NBER Publications by Scott Duke Kominers

Contact and additional information for this authorAll NBER papers and publicationsNBER Working Papers only

Working Papers and Chapters

August 2014Patent Trolls: Evidence from Targeted Firms
with Lauren Cohen, Umit Gurun: w20322
We develop a theoretical model of, and provide the first large-sample evidence on, the behavior and impact of non-practicing entities (NPEs) in the intellectual property space. Our model shows that NPE litigation can reduce infringement and support small inventors. However, the model also shows that as NPEs become effective at bringing frivolous lawsuits, the resulting defense costs inefficiently crowd out some firms that, absent NPEs, would produce welfare-enhancing innovations without engaging in infringement. Our empirical analysis shows that on average, NPEs appear to behave as opportunistic patent trolls. NPEs sue cash-rich firms—a one standard deviation increase in cash holdings increases a firm's chance of being targeted by NPE litigation more than fourfold. We find moreover that NP...
April 2013The Demise of Walk Zones in Boston: Priorities vs. Precedence in School Choice
with Umut M. Dur, Parag A. Pathak, Tayfun Sönmez: w18981
School choice plans in many cities grant students higher priority for some (but not all) seats at their neighborhood schools. This paper demonstrates how the precedence order, i.e. the order in which different types of seats are filled by applicants, has quantitative effects on distributional objectives comparable to priorities in the deferred acceptance algorithm. While Boston's school choice plan gives priority to neighborhood applicants for half of each school's seats, the intended effect of this policy is lost because of the precedence order. Despite widely held impressions about the importance of neighborhood priority, the outcome of Boston's implementation of a 50-50 school split is nearly identical to a system without neighborhood priority. We formally establish that either increasi...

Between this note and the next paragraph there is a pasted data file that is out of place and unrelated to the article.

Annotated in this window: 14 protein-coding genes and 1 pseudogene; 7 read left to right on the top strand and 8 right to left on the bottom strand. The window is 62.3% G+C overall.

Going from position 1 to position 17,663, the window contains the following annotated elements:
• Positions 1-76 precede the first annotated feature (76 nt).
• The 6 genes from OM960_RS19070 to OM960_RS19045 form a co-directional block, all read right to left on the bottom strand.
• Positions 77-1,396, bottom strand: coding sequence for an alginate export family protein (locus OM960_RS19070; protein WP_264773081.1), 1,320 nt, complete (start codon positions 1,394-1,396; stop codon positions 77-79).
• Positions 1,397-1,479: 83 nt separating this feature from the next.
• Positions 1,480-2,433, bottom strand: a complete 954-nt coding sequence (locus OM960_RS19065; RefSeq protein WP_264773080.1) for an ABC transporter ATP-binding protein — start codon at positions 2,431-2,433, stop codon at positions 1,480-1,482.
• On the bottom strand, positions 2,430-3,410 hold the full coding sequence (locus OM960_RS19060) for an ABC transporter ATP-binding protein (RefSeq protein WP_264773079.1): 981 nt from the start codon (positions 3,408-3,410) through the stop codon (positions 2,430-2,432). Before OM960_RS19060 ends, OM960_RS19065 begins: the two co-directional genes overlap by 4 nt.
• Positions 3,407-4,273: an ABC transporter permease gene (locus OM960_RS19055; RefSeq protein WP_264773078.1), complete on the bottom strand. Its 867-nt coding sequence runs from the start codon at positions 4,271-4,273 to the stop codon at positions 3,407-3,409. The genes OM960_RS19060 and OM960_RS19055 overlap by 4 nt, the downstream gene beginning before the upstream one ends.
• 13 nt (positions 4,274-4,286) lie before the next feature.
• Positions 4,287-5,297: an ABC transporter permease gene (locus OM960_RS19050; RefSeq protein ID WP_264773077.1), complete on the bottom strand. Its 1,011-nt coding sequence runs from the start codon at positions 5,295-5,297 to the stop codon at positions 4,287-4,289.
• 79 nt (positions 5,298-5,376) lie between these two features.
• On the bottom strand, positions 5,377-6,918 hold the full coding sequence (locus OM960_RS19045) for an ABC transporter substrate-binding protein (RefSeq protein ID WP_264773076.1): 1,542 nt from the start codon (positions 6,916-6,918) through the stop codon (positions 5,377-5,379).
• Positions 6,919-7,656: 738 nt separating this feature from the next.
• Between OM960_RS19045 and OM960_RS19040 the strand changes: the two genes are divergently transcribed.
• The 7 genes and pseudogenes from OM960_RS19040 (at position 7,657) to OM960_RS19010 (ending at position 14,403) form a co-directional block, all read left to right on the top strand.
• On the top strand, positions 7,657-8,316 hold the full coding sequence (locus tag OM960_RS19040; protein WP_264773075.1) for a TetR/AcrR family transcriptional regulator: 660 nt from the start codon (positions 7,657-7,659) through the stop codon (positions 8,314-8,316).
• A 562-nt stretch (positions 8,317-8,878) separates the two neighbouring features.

December 2010Agglomerative Forces and Cluster Shapes
with William R. Kerr: w16639
We model spatial clusters of similar firms. Our model highlights how agglomerative forces lead to localized, individual connections among firms, while interaction costs generate a defined distance over which attraction forces operate. Overlapping firm interactions yield agglomeration clusters that are much larger than the underlying agglomerative forces themselves. Empirically, we demonstrate that our model's assumptions are present in the structure of technology and labor flows within Silicon Valley and its surrounding areas. Our model further identifies how the lengths over which agglomerative forces operate influence the shapes and sizes of industrial clusters; we confirm these predictions using variations across both technology clusters and industry agglomeration.

Published: Kerr, William R., and Scott Duke Kominers. "Agglomerative Forces and Cluster Shapes." Review of Economics and Statistics 96, no. 3 (July 2014).

Contact and additional information for this authorAll NBER papers and publicationsNBER Working Papers only

NBER Videos

National Bureau of Economic Research, 1050 Massachusetts Ave., Cambridge, MA 02138; 617-868-3900; email:

Contact Us